Art & Entertainment | Book Reviews | Education | Entertainment Video | Health | Lifestyle | Sport | Sport Video | Search

 


Kiwi ambassadors to travel to France for WWI commemorations

Young Kiwi ambassadors selected to travel to France for WWI commemorations project

A group of eleven New Zealand students, aged seventeen to eighteen have been selected to travel to France from July 11th to 26th as part of a France – New Zealand school programme to commemorate the centenary of the First World War.

The upcoming commemorations are the occasion for New Zealand students to explore with their French counterparts, the signification and deep repercussions of this major part of their shared history. That is the reason why the Embassy of France in New Zealand and the New Zealand Association of French teachers have initiated an important school exchange programme called “Shared Histories” which will keep building until 2018.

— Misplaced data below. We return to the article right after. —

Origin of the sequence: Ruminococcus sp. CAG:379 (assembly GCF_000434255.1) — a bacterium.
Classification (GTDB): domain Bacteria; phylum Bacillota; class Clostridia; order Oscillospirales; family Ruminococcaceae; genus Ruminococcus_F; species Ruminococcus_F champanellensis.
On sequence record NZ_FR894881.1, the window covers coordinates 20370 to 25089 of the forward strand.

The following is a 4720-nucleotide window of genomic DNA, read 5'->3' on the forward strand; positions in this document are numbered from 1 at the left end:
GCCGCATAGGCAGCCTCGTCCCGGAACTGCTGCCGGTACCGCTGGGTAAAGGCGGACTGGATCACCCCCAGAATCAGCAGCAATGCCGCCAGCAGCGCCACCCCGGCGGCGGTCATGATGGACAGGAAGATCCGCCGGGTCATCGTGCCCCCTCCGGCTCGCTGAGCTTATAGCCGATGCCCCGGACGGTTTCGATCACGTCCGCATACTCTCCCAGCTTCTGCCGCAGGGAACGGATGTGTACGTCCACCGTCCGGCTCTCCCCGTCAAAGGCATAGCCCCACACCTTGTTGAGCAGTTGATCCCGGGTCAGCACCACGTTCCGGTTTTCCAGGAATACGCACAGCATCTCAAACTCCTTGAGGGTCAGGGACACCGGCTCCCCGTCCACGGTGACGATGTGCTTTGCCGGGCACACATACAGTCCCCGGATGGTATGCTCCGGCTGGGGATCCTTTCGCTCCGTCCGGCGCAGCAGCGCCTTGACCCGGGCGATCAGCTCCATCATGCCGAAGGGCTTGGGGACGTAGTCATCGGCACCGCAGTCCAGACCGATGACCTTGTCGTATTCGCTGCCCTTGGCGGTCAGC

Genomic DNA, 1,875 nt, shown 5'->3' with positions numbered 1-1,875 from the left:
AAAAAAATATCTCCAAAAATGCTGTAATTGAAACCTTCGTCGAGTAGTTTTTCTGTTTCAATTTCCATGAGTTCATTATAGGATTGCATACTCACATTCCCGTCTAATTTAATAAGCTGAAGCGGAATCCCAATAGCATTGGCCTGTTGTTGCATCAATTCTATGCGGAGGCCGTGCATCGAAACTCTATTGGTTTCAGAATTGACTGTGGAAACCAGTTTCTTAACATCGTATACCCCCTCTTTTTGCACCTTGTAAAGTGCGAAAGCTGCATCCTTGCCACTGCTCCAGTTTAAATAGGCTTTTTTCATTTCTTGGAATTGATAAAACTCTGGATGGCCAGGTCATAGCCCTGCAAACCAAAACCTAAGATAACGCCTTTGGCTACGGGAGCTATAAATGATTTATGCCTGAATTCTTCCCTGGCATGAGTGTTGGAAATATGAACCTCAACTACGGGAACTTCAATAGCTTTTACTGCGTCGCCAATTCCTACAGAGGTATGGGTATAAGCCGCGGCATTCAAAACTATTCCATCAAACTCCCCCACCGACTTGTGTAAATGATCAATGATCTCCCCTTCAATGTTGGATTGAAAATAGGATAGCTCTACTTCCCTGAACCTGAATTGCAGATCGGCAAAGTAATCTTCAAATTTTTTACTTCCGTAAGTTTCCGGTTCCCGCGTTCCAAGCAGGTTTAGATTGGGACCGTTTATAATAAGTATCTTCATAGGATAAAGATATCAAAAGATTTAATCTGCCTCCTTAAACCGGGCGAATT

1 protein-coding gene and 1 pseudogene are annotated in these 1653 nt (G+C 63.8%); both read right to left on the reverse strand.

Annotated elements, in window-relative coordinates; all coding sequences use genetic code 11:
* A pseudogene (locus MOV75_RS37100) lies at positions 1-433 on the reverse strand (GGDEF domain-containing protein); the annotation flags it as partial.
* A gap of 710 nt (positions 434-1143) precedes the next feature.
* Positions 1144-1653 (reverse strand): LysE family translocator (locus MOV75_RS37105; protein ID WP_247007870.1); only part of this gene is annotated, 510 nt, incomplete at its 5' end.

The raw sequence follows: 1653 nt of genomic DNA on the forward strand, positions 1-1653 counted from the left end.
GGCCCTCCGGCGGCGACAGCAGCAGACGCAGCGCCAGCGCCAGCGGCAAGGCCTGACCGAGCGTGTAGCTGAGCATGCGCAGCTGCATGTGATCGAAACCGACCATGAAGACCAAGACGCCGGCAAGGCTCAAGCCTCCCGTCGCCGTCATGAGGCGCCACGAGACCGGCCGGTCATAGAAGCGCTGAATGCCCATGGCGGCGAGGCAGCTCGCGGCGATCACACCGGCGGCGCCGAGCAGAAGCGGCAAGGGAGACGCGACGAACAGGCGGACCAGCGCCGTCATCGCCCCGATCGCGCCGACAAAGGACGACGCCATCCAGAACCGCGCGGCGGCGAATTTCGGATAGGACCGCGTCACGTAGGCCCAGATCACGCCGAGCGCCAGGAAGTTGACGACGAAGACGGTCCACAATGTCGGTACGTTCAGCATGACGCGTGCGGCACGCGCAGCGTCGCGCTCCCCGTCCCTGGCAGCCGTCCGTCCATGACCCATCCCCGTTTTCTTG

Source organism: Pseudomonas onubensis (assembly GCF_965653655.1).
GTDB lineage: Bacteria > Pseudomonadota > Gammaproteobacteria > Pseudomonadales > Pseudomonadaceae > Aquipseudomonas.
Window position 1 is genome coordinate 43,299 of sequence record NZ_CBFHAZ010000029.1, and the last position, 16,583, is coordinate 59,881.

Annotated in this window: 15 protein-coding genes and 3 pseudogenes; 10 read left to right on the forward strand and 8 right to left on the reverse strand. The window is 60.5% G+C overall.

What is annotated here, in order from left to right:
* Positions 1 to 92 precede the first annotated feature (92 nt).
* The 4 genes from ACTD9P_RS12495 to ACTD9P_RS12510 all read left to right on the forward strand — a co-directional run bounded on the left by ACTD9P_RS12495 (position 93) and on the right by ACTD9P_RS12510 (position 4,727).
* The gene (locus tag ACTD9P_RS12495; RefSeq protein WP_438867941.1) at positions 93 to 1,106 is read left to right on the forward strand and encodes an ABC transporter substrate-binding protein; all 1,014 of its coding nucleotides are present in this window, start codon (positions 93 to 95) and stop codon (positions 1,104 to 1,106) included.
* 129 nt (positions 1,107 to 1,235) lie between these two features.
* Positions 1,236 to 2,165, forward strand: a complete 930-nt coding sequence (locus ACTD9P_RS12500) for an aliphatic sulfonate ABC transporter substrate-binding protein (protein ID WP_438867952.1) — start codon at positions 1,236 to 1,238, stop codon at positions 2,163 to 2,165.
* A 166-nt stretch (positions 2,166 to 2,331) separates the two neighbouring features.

Taking part in the project is Young Ambassador Caitlin Watters: «I think it is important for people, particularly those my generation to consider and appreciate the significance the First World War had. Not just for those who fought but for the local communities and families in New Zealand. The war had an enduring impact on communities up and down the country.»


Young Ambassadors program